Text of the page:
Saturday, 18 August 2012

A review of 'The Taming of the Shrew' at the Shakespeare's Globe

I had mixed feelings about going to see this play. Not because I'd ever not want to go to the Globe or because I was expecting a bad performance or play, it is Shakespeare after all, but because I am quite an independent, equal rights girl and I didn't know whether I would like watching a woman being tamed. But I did enjoy myself terribly, I don't know whether I ever laughed this much and I felt they dealt with the taming delicately.
The Taming of the Shrew performed at The Globe Theare, with
Samantha Spiro as Kate and Simon Paisley Day as Petruchio.

For those unfamiliar with the play, it is set in Italy and Baptista has 2 daughters, the eldest, Katherina, who is everything from feisty to aggressive but never calm, and Bianca, who seems to be her polar opposite. The latter has many suitors who cannot press their suit unless the eldest is married. In comes Petruchio, who seems mainly interested in Katherina's dowry and believes he can tame her. What follows is their power struggle until Katherina gives in and becomes the best wife of the bunch, trumping even her sister in obedience.

The performance started of with the entrance of Christopher Sly, dressed in a footbal shirt, entering the stage drunken, "peeing" on the stage and fainting. The actors then decided to stage a play for Sly, convincing him he was a lord. This included one of the actors, Tom Godwin, dressing up as his wife which was a very impressive feat and had quite a lot of women amazed. Although they don't come back to Sly, I believe it is rather important. Shakespeare here shows us that a drunken fool can be made to seem like a nobleman when everyone knows he is really not. In the way he is "changed", Katharina is eventually tamed.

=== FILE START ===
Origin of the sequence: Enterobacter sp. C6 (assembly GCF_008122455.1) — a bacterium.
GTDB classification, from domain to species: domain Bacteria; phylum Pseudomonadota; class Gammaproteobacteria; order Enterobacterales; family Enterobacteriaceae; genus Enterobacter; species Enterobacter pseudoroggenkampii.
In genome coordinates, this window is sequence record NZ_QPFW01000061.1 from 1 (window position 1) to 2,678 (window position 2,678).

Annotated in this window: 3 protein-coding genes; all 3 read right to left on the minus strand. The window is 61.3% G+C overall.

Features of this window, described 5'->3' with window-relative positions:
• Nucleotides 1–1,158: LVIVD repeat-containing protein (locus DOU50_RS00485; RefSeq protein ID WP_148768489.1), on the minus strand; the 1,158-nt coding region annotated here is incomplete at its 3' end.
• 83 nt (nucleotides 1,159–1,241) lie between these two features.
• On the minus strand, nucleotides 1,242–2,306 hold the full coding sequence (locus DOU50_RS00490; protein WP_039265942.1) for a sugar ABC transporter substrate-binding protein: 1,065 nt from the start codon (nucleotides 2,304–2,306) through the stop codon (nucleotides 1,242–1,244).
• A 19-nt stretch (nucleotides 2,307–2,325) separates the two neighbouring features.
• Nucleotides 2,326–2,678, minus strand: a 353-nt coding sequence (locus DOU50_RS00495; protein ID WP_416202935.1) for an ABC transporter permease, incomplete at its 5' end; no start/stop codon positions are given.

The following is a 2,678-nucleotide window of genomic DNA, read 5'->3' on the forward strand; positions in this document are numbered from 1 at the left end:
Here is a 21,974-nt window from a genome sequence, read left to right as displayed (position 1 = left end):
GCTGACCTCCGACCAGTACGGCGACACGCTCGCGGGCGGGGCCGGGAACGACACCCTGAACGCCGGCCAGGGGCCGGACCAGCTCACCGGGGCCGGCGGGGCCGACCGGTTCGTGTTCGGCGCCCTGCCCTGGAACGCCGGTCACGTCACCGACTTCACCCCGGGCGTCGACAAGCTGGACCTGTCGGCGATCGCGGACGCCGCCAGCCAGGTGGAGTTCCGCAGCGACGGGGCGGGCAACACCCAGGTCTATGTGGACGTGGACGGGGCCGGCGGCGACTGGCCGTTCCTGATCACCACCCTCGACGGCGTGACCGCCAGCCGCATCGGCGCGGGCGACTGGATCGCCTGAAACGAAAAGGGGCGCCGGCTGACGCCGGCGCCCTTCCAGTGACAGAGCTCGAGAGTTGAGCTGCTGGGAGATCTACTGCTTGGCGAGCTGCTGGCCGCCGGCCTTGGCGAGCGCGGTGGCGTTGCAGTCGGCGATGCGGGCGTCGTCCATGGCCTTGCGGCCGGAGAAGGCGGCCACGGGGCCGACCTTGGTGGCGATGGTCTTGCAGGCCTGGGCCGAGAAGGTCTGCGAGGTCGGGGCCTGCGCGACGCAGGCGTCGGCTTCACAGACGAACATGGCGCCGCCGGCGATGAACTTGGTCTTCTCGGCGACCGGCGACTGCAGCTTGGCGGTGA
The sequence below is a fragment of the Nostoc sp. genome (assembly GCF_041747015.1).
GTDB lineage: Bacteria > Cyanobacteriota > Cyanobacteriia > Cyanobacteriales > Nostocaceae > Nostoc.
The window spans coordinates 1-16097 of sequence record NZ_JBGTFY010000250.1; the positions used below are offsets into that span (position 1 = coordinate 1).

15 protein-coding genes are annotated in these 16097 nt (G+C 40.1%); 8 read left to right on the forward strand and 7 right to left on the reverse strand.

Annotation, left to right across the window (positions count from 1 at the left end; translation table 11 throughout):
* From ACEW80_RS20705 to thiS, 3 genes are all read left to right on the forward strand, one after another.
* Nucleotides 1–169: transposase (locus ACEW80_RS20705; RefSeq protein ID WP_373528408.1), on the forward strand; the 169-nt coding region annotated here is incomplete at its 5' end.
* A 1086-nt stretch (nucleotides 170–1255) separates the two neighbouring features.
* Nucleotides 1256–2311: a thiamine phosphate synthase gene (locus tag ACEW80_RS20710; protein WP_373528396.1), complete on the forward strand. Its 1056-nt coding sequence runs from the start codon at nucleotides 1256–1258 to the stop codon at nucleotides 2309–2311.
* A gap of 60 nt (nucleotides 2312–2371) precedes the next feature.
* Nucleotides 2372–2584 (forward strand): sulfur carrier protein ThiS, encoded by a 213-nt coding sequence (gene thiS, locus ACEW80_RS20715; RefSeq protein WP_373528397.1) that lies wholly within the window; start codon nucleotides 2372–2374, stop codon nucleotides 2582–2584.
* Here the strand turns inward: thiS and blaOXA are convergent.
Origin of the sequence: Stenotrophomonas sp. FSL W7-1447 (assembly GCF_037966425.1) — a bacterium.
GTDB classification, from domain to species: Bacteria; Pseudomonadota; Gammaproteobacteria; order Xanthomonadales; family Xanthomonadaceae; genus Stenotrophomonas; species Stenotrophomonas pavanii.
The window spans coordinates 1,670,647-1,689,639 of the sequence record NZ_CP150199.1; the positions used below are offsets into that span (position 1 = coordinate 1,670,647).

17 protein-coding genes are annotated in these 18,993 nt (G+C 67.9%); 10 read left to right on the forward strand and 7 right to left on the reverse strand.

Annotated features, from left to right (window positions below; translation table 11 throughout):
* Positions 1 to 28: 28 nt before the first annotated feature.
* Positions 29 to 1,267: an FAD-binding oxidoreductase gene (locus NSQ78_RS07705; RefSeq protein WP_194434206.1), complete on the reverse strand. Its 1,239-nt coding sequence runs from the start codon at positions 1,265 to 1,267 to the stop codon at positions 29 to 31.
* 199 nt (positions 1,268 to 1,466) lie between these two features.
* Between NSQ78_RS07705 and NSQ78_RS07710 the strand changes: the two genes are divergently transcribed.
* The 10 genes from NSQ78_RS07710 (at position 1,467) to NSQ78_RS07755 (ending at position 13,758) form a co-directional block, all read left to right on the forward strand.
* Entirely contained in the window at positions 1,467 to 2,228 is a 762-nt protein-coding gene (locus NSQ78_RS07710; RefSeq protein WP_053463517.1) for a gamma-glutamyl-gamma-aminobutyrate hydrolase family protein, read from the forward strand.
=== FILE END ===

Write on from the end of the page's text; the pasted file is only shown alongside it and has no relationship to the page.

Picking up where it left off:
The performances by the actors were brilliant. One of the highlights at the beginning, as already mentioned, was Tom Godwin dressing up as a noble woman and he maintained his funny streak throughout the play, drawing regular cheers from the audience. Pearce Quigley as Grumio, Petruchio's servant, had me on the constant lookout for him because he was simply comedy gold. The way he talked, underlining the heavy irony of his character, his interaction with Petruchio, especially the constant kicking of the bucket every time Petruchio mentioned his father's "untimely end", and his generally amazing performance made him much beloved by the audience as well. Sarah MacRae gave her Bianca a sharp edge by making it seem she played her father into believing she is so very innocent when she has the same capability of cruelty as her sister. It made her character less of a device of contrast and rather a fully fleshed person. Joseph Timms as Lucentio, in love with Bianca, is adorable in his acclamation of love, showing the stark difference between how wooing might typically have been presented and how Petruchio goes at it. Jamie Beamish as his servant Tranio, dressed up as Lucentio for the biggest part of the play, was highly enjoyable in his over the top acting as his master, getting both of them in trouble.